Don’t get a headache:

Withdrawing from caffeine produces a headache in people who drink several cups of coffee a day.   If you consume this much caffeine in coffee or other foods or drinks you should prepare yourself for the caffeine-free period by reducing or eliminating caffeine from your diet in the days before Yom Kippur.   Don’t try to get through the fast by drinking coffee right before Kol Nidre, since this will cause you to lose a lot of water.

Make the meal tasty enough so people will eat:

The pre-fast meal doesn’t have be bland.   Spices such as lemon or herbs are fine for fasting, but salt and monosodium glutamate should be reduced as much as possible.

Don’t do a complete fast if you have certain medical problems:

People with medical conditions such as diabetes should consult their doctors and rabbis before fasting.   Certain medications need to be taken during Yom Kippur, and it is important to swallow them with enough water to avoid pills getting stuck on the way to the stomach and damaging the esophagus.   Fasting by women who are pregnant or breast feeding can also be dangerous.  If a young person who has not fasted much before has unusual difficulty fasting you should discuss this with your doctor since this happens in some serious metabolic problems in which fasting can be very dangerous.

Don’t eat improperly after the fast:

Even people who have prepared well for fasting will be hungry afterwards.   Be sure not to eat food too quickly at the post-fast meal. Begin the break-fast meal with several glasses of milk or juice: these put sugar into the bloodstream and occupy space in the stomach, discouraging you from eating too rapidly.   Also be careful about eating high salt foods such as lox, since you will still be a little dehydrated and will need to drink a lot of fluids to avoid waking up extremely thirsty in the early morning hours.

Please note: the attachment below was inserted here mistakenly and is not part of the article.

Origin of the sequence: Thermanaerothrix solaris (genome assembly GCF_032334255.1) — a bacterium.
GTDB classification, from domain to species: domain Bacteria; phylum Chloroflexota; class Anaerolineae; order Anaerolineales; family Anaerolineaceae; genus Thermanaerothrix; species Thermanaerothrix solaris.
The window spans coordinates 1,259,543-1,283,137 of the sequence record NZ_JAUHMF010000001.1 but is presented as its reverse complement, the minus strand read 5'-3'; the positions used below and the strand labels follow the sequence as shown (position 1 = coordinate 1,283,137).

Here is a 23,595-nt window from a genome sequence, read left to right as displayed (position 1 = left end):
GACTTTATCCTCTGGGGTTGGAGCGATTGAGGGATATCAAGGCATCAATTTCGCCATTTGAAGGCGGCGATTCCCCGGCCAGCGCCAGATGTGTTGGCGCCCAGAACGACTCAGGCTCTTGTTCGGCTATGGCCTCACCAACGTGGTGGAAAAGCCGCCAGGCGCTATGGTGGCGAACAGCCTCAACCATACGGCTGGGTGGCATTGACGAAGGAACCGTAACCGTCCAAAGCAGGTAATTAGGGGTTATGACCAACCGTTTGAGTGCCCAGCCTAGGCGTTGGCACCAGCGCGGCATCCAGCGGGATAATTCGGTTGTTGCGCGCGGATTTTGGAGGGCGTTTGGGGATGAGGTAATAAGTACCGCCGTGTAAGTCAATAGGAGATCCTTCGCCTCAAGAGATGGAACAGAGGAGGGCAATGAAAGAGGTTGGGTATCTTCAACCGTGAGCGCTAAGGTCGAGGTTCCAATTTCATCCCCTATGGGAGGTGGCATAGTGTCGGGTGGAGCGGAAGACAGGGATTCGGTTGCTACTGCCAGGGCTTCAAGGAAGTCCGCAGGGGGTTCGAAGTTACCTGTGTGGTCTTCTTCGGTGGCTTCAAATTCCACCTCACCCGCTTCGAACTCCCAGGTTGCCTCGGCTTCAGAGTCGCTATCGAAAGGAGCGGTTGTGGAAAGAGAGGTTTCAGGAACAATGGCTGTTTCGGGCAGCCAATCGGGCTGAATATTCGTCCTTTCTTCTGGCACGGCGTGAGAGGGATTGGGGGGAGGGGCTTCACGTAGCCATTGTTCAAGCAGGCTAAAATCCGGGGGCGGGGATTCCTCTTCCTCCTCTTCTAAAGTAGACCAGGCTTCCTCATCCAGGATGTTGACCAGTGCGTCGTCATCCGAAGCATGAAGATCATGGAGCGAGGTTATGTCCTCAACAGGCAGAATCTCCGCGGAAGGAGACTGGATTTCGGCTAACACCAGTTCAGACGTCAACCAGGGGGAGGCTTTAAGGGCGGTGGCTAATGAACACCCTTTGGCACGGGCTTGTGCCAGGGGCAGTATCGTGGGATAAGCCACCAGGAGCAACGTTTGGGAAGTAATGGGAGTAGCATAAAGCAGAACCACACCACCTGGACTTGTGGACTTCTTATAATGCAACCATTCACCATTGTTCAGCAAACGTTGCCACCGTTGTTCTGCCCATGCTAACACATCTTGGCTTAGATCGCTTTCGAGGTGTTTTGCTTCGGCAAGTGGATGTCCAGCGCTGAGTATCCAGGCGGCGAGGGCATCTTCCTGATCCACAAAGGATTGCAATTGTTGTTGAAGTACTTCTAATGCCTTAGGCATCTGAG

An earlier version of this article appeared in the Jewish Advocate (Boston, USA) in 1989.  Copyright © 1989 – 2010 Michael M. Segal, MD, PhD.  This document may be reproduced freely on a non-profit basis, including electronically, through 2010 as long as the source at www.segal.org/kippur/ is indicated and this copyright notice is included.

May it be a meaningful fast that brings about the redemption. 




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… and it’s twins!

May 4th, 2010

No, I am NOT “ima2nine”.  I am just really proud of two friends who have given birth to their own Jewish Mommy Blogs. Welcome to the blogosphere, ladies.

I would love to think I have inspired them, but I happen to know that they have been reading blogs better and more successful than mine. I hope they take my advice and check out  Hannah Katsman’s advice to new bloggers. Yet one more reason A Mother in Israel impresses so many of us.

Please visit http://immahlady.wordpress.com/
and http://tricolon.wordpress.com/ and give them an encouraging comment!